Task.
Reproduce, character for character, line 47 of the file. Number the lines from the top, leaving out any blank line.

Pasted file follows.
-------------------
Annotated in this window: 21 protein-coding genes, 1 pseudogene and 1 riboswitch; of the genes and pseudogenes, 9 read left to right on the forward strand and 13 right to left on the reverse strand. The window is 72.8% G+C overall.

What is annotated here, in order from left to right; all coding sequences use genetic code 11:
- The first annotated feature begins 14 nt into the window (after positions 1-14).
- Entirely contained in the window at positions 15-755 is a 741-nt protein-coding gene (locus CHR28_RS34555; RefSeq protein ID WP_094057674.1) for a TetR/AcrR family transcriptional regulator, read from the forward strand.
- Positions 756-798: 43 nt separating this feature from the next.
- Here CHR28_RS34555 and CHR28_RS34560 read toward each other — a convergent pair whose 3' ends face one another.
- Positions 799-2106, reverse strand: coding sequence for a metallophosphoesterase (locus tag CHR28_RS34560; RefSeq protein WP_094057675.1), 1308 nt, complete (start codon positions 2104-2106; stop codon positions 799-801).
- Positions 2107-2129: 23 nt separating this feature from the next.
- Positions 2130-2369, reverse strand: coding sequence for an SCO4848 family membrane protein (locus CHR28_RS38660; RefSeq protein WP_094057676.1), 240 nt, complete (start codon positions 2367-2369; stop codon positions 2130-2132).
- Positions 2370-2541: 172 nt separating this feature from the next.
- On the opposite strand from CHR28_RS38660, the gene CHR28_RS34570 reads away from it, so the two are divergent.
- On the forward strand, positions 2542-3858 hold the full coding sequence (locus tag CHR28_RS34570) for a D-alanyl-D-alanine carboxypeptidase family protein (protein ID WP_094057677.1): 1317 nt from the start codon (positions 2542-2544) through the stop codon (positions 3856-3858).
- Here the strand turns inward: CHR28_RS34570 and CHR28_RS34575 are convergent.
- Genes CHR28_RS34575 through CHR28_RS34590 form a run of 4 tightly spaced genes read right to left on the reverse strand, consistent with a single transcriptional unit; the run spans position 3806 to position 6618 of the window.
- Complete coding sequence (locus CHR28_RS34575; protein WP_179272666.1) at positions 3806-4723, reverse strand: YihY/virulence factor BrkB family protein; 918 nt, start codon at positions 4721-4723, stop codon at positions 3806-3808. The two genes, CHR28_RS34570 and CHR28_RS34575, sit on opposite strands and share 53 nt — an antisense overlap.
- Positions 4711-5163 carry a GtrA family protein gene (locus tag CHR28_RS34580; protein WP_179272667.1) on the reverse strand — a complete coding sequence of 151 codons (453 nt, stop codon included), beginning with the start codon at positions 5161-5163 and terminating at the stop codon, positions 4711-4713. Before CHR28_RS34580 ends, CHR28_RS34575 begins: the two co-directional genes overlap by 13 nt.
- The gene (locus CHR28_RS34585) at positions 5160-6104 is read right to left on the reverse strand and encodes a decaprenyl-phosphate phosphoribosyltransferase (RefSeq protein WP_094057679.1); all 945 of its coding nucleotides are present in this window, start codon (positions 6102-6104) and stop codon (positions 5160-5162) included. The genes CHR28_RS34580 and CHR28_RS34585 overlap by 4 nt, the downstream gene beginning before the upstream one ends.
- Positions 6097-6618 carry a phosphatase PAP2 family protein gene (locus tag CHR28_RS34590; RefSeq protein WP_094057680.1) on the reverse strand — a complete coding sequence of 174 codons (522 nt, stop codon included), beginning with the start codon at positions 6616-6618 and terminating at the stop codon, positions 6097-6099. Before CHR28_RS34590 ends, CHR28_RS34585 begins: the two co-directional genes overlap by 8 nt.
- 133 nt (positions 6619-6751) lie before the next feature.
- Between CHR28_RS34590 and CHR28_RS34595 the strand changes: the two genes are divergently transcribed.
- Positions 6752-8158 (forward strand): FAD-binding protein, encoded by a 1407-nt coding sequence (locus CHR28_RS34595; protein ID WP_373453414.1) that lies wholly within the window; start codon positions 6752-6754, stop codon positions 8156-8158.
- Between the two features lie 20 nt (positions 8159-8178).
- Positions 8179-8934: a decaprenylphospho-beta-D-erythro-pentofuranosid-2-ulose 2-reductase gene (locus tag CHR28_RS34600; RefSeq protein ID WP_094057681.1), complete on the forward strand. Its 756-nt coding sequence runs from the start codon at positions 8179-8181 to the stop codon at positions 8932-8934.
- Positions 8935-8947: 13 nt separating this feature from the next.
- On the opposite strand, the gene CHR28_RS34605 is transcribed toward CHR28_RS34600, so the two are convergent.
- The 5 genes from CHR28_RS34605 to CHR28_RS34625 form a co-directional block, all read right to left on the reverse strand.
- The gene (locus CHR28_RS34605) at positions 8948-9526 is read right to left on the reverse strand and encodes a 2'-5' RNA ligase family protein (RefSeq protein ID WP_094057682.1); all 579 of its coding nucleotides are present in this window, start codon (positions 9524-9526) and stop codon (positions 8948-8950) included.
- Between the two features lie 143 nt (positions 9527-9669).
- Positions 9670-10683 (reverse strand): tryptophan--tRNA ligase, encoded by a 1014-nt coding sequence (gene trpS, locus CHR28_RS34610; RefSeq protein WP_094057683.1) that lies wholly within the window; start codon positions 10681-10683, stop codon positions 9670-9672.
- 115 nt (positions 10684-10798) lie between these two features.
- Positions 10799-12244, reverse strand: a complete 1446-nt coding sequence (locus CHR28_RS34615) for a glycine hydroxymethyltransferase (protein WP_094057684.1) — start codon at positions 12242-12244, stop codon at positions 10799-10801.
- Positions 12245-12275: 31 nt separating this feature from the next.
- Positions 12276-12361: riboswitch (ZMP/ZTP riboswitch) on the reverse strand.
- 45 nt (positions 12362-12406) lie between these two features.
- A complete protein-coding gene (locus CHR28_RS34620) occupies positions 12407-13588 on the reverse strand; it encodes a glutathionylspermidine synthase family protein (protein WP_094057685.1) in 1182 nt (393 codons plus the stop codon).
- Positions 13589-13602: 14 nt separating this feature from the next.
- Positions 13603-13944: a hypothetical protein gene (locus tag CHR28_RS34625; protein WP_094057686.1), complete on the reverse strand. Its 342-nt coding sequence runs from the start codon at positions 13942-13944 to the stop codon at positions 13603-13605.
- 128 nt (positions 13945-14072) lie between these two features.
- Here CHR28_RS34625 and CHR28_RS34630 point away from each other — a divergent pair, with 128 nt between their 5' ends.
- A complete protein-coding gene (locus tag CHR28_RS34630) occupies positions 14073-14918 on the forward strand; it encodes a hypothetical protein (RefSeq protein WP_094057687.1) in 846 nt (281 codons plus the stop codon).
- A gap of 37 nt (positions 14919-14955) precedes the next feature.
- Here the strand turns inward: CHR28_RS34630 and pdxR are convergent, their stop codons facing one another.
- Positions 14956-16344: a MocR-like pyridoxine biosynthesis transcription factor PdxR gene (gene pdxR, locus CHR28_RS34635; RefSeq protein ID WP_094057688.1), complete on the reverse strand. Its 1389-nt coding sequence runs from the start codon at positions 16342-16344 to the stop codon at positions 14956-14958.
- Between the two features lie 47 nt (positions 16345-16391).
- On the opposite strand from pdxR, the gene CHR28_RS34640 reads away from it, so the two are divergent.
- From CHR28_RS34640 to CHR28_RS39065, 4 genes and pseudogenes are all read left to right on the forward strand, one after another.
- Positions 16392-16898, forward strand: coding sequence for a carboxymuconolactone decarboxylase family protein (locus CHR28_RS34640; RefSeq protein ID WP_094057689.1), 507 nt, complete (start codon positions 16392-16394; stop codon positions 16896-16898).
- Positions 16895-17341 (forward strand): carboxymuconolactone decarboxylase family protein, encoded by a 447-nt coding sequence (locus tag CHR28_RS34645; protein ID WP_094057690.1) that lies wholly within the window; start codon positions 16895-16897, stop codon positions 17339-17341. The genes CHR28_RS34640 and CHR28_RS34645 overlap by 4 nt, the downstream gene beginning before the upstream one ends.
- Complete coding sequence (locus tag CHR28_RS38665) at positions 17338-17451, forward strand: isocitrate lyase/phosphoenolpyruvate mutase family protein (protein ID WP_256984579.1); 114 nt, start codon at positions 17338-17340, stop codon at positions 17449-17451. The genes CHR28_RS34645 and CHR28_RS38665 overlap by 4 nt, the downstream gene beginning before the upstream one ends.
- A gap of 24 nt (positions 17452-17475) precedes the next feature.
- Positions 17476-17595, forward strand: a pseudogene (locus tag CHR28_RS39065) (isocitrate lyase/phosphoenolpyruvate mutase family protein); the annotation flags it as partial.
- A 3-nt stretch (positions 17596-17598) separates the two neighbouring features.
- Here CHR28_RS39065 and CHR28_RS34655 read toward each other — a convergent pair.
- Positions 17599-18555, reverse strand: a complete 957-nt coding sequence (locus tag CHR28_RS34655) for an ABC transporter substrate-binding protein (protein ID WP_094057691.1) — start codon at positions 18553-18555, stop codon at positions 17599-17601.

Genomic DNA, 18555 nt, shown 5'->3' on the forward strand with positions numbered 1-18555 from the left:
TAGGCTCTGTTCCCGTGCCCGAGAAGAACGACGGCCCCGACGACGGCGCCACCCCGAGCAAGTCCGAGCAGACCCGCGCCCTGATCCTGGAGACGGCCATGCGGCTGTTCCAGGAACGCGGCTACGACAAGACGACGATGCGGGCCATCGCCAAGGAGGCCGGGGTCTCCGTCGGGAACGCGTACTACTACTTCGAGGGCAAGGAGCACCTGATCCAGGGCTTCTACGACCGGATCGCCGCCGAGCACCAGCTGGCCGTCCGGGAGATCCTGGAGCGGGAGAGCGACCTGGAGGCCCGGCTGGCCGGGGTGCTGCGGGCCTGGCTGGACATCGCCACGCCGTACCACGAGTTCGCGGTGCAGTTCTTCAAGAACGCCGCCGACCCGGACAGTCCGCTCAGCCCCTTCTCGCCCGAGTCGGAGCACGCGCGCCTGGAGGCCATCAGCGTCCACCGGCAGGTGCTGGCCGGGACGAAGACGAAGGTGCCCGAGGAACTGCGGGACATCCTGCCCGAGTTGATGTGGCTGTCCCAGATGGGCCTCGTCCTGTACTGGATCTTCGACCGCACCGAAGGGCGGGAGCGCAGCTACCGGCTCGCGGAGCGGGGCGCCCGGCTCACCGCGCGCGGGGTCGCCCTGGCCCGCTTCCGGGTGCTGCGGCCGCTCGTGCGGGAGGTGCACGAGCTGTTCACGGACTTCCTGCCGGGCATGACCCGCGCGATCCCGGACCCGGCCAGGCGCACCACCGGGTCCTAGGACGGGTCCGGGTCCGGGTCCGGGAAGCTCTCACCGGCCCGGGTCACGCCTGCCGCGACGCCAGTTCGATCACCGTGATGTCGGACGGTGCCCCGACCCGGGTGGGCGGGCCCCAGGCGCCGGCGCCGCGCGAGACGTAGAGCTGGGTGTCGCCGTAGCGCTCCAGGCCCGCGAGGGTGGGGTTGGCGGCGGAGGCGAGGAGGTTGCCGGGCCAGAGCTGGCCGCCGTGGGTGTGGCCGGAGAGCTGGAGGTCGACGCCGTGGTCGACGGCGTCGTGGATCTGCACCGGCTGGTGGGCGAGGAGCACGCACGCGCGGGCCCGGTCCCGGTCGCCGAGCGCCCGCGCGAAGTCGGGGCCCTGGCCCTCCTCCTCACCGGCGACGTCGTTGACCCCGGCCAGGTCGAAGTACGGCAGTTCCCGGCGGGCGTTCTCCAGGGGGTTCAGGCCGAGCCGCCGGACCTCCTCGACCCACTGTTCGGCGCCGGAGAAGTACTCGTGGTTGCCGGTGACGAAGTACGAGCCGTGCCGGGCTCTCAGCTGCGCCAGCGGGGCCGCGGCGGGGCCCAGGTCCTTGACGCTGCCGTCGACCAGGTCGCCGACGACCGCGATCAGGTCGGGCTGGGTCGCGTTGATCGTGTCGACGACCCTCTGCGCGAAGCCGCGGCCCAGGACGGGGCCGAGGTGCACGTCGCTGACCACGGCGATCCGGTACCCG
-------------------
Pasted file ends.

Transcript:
- Positions 16392-16898, forward strand: coding sequence for a carboxymuconolactone decarboxylase family protein (locus CHR28_RS34640; RefSeq protein ID WP_094057689.1), 507 nt, complete (start codon positions 16392-16394; stop codon positions 16896-16898).